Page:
Credibility is the Base

The traits honesty, competence and inspiring are really about perception more than any absolute.  It is not enough to just be honest, you need to be perceived as honesty by the group.  It is not enough to be competent, you need to be perceived as competent by the group.  It is not enough to spray out messages that you think are inspiring, you really need to be perceived as inspiring by others.

Forward Looking is the Leadership Differentiator

Credibility gives you the permission, but that alone does not make the leader.  You need to build an ability to create a shared vision of the future, a forward looking but real-feeling sense of direction for the group.  How can you do this?

There are 3 aspects to being able to share a forward looking vision.

  1. WIIFM: I show others how their long term interests can be realised
  2. Connect: I appeal to others to share an exciting dream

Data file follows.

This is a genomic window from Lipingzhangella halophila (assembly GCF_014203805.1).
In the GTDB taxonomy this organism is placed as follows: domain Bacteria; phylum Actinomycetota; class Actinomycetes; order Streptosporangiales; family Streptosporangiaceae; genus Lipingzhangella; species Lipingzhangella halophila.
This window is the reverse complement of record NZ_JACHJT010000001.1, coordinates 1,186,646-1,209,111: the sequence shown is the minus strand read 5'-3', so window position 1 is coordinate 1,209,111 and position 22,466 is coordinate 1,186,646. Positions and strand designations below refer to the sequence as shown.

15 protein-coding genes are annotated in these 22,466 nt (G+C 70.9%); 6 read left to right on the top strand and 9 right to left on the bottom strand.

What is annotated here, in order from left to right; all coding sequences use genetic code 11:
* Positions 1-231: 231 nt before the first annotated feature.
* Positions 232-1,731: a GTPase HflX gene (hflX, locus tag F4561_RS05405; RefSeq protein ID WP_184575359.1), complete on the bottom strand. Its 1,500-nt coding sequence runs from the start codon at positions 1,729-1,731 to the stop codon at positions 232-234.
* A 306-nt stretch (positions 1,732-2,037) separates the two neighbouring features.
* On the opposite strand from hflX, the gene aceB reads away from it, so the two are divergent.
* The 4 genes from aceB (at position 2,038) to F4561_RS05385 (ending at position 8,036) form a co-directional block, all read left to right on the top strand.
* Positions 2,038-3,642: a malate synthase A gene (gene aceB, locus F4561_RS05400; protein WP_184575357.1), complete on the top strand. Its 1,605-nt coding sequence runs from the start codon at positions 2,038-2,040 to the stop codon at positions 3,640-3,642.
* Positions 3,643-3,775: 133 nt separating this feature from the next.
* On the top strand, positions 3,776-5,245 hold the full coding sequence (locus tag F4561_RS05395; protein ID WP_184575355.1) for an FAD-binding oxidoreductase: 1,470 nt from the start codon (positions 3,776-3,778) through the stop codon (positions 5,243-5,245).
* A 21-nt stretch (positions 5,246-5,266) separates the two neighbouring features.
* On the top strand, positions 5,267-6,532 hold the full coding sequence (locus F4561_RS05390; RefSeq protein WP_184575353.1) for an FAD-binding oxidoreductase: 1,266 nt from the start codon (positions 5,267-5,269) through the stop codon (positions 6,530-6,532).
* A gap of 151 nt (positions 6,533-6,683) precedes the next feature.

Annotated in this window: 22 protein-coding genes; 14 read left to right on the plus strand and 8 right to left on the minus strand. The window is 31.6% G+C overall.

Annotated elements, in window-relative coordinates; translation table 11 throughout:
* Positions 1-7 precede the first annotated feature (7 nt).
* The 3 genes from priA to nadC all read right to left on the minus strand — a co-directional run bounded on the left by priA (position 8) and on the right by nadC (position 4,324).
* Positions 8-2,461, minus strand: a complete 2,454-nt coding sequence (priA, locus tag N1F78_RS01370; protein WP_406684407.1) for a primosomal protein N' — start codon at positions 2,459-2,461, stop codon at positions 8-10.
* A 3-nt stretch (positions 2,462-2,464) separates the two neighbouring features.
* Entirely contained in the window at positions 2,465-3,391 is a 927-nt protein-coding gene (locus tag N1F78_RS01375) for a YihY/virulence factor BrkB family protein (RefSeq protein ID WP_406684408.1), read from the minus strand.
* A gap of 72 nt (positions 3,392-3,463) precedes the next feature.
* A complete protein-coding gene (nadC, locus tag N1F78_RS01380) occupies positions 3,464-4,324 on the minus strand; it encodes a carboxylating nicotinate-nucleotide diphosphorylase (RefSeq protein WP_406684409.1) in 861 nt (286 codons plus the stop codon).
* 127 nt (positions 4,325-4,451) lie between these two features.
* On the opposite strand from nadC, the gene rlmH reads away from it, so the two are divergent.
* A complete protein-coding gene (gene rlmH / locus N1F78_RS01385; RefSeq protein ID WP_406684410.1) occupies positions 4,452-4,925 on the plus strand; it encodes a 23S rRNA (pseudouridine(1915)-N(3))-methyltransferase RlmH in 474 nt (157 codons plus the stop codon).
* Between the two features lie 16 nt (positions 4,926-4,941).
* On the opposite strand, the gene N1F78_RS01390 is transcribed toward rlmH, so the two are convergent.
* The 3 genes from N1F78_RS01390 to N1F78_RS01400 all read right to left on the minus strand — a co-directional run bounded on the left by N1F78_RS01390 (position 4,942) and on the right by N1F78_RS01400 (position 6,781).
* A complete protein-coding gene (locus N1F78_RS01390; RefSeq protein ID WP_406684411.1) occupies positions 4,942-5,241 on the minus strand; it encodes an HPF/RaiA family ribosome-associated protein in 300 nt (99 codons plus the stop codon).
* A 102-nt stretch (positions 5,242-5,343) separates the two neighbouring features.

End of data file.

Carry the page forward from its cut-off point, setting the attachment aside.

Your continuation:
3. Storytelling: I describe a compelling image of what our future could be like

The key here is not the ability to see the future, it is the ability to communicate it meaningfully and tangibly to the people around you.  The crystal ball is not as valuable as the ability to communicate persuasively.   (My free online course “Speak as A Leader” can help http://bit.ly/practicespeak )

Getting Started on Vision

How can you get started on the path to a better visionary leader?  If you do nothing more than go around you asking people these 4 questions you will become clear on what you can do to contribute.

4 questions for people around you:

  1. What’s working?
  2. What’s not working?
  3. What can be done?
  4. What else is on your mind?

If you do nothing more than ask these 4 questions repeatedly and reflect the answers back to the group, you will be leading.

Further Reading:

Accepting Feedback